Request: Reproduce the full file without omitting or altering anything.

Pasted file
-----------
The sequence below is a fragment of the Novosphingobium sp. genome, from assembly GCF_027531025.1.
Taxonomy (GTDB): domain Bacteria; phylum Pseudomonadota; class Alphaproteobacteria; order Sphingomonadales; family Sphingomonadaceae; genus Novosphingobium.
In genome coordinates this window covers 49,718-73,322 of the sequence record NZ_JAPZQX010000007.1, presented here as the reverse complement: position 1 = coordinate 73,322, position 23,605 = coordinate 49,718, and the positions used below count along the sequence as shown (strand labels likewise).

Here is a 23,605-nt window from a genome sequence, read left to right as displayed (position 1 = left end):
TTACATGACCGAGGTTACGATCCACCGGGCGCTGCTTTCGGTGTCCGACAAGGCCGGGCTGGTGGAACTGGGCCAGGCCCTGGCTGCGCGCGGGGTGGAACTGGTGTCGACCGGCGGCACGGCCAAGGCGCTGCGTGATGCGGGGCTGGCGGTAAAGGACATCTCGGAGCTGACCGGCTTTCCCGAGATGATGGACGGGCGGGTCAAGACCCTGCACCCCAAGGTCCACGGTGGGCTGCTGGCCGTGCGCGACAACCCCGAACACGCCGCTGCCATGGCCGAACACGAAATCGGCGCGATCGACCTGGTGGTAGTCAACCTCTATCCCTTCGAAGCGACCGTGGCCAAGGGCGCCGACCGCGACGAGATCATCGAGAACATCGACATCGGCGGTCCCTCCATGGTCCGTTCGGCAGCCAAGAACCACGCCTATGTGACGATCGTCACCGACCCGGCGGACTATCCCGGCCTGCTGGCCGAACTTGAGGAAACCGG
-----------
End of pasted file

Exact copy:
The sequence below is a fragment of the Novosphingobium sp. genome, from assembly GCF_027531025.1.
Taxonomy (GTDB): domain Bacteria; phylum Pseudomonadota; class Alphaproteobacteria; order Sphingomonadales; family Sphingomonadaceae; genus Novosphingobium.
In genome coordinates this window covers 49,718-73,322 of the sequence record NZ_JAPZQX010000007.1, presented here as the reverse complement: position 1 = coordinate 73,322, position 23,605 = coordinate 49,718, and the positions used below count along the sequence as shown (strand labels likewise).

Here is a 23,605-nt window from a genome sequence, read left to right as displayed (position 1 = left end):
TTACATGACCGAGGTTACGATCCACCGGGCGCTGCTTTCGGTGTCCGACAAGGCCGGGCTGGTGGAACTGGGCCAGGCCCTGGCTGCGCGCGGGGTGGAACTGGTGTCGACCGGCGGCACGGCCAAGGCGCTGCGTGATGCGGGGCTGGCGGTAAAGGACATCTCGGAGCTGACCGGCTTTCCCGAGATGATGGACGGGCGGGTCAAGACCCTGCACCCCAAGGTCCACGGTGGGCTGCTGGCCGTGCGCGACAACCCCGAACACGCCGCTGCCATGGCCGAACACGAAATCGGCGCGATCGACCTGGTGGTAGTCAACCTCTATCCCTTCGAAGCGACCGTGGCCAAGGGCGCCGACCGCGACGAGATCATCGAGAACATCGACATCGGCGGTCCCTCCATGGTCCGTTCGGCAGCCAAGAACCACGCCTATGTGACGATCGTCACCGACCCGGCGGACTATCCCGGCCTGCTGGCCGAACTTGAGGAAACCGG